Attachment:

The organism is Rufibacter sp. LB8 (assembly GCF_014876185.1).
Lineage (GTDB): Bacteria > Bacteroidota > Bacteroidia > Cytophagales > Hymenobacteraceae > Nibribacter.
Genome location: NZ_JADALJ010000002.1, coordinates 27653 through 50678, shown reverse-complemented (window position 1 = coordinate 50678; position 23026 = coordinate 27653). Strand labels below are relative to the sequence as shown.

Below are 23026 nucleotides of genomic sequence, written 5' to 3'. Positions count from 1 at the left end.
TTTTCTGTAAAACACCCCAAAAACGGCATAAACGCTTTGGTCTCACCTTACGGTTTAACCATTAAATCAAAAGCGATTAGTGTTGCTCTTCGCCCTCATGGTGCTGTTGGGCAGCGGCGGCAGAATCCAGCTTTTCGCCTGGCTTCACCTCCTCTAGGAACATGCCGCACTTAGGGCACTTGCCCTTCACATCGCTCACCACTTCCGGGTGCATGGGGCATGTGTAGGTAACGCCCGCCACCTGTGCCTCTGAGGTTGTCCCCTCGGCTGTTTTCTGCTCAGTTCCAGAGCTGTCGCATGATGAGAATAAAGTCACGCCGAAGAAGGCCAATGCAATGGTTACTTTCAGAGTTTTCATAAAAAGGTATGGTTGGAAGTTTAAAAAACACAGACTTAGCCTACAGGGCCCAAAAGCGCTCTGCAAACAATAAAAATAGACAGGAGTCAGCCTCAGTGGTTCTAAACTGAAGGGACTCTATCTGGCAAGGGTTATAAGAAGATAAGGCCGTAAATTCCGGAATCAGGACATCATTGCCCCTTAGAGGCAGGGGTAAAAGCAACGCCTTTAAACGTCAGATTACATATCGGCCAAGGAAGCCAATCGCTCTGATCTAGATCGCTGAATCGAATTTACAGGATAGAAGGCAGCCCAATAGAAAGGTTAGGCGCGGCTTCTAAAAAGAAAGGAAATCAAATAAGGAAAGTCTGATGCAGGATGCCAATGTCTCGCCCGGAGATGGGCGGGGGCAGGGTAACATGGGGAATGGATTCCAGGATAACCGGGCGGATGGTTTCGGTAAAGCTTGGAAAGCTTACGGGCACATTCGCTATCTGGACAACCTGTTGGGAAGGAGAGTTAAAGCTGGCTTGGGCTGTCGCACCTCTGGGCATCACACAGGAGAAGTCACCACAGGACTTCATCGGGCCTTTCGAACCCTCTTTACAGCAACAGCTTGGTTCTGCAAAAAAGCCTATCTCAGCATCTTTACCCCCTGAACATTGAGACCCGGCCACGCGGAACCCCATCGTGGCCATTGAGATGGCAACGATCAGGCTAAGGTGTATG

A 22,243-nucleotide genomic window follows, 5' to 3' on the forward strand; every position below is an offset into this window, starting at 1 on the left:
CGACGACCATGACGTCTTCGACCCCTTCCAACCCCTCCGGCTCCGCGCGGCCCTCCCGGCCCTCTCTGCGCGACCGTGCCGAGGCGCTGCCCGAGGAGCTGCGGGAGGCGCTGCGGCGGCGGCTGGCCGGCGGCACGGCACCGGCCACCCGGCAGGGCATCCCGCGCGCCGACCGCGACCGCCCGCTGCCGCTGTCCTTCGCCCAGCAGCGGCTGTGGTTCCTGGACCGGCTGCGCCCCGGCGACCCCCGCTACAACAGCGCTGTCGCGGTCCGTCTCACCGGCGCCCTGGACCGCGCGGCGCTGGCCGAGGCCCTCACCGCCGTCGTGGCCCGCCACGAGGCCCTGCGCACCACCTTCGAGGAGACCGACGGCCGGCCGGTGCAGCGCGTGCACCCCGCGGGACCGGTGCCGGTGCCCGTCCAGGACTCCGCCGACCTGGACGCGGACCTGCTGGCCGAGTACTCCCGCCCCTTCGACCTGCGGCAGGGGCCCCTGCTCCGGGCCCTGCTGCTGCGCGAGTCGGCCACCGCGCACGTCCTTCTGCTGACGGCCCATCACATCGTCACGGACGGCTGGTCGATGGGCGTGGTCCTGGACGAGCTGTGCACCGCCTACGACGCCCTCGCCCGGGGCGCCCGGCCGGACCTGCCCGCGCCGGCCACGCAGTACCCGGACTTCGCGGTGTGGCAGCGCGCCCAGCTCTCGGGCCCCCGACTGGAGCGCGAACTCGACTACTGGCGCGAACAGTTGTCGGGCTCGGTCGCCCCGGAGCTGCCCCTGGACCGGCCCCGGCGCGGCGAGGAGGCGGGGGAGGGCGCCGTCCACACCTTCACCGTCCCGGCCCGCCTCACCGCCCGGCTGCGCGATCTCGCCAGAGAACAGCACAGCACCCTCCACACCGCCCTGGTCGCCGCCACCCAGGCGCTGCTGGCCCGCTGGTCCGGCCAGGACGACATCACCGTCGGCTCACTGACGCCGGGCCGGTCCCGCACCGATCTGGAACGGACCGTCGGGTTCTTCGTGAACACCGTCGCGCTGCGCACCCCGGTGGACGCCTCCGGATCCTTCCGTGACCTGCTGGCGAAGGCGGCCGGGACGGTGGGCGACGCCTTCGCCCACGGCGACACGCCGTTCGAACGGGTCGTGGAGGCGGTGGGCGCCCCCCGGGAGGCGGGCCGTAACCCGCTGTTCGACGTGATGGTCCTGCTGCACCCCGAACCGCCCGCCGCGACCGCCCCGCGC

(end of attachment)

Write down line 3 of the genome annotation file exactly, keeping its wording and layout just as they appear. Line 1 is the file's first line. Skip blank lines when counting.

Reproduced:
Genome location: NZ_JADALJ010000002.1, coordinates 27653 through 50678, shown reverse-complemented (window position 1 = coordinate 50678; position 23026 = coordinate 27653). Strand labels below are relative to the sequence as shown.